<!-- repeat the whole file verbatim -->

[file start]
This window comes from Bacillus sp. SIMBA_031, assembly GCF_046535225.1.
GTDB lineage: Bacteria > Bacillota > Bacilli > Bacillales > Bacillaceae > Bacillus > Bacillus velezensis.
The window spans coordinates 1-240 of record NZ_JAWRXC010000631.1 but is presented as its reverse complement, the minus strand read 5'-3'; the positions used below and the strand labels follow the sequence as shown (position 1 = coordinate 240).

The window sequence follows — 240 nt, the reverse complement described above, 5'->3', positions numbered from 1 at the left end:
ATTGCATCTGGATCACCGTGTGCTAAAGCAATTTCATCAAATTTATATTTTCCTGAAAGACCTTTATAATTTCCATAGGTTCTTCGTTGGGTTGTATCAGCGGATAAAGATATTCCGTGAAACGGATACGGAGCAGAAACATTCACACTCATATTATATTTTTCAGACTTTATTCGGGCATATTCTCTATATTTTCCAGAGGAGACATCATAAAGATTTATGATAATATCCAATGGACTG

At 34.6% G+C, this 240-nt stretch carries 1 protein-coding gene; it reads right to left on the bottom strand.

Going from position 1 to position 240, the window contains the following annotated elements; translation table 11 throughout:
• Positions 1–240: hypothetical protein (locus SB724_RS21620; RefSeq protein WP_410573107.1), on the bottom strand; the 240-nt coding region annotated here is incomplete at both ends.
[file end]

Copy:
This window comes from Bacillus sp. SIMBA_031, assembly GCF_046535225.1.
GTDB lineage: Bacteria > Bacillota > Bacilli > Bacillales > Bacillaceae > Bacillus > Bacillus velezensis.
The window spans coordinates 1-240 of record NZ_JAWRXC010000631.1 but is presented as its reverse complement, the minus strand read 5'-3'; the positions used below and the strand labels follow the sequence as shown (position 1 = coordinate 240).

The window sequence follows — 240 nt, the reverse complement described above, 5'->3', positions numbered from 1 at the left end:
ATTGCATCTGGATCACCGTGTGCTAAAGCAATTTCATCAAATTTATATTTTCCTGAAAGACCTTTATAATTTCCATAGGTTCTTCGTTGGGTTGTATCAGCGGATAAAGATATTCCGTGAAACGGATACGGAGCAGAAACATTCACACTCATATTATATTTTTCAGACTTTATTCGGGCATATTCTCTATATTTTCCAGAGGAGACATCATAAAGATTTATGATAATATCCAATGGACTG

At 34.6% G+C, this 240-nt stretch carries 1 protein-coding gene; it reads right to left on the bottom strand.

Going from position 1 to position 240, the window contains the following annotated elements; translation table 11 throughout:
• Positions 1–240: hypothetical protein (locus SB724_RS21620; RefSeq protein WP_410573107.1), on the bottom strand; the 240-nt coding region annotated here is incomplete at both ends.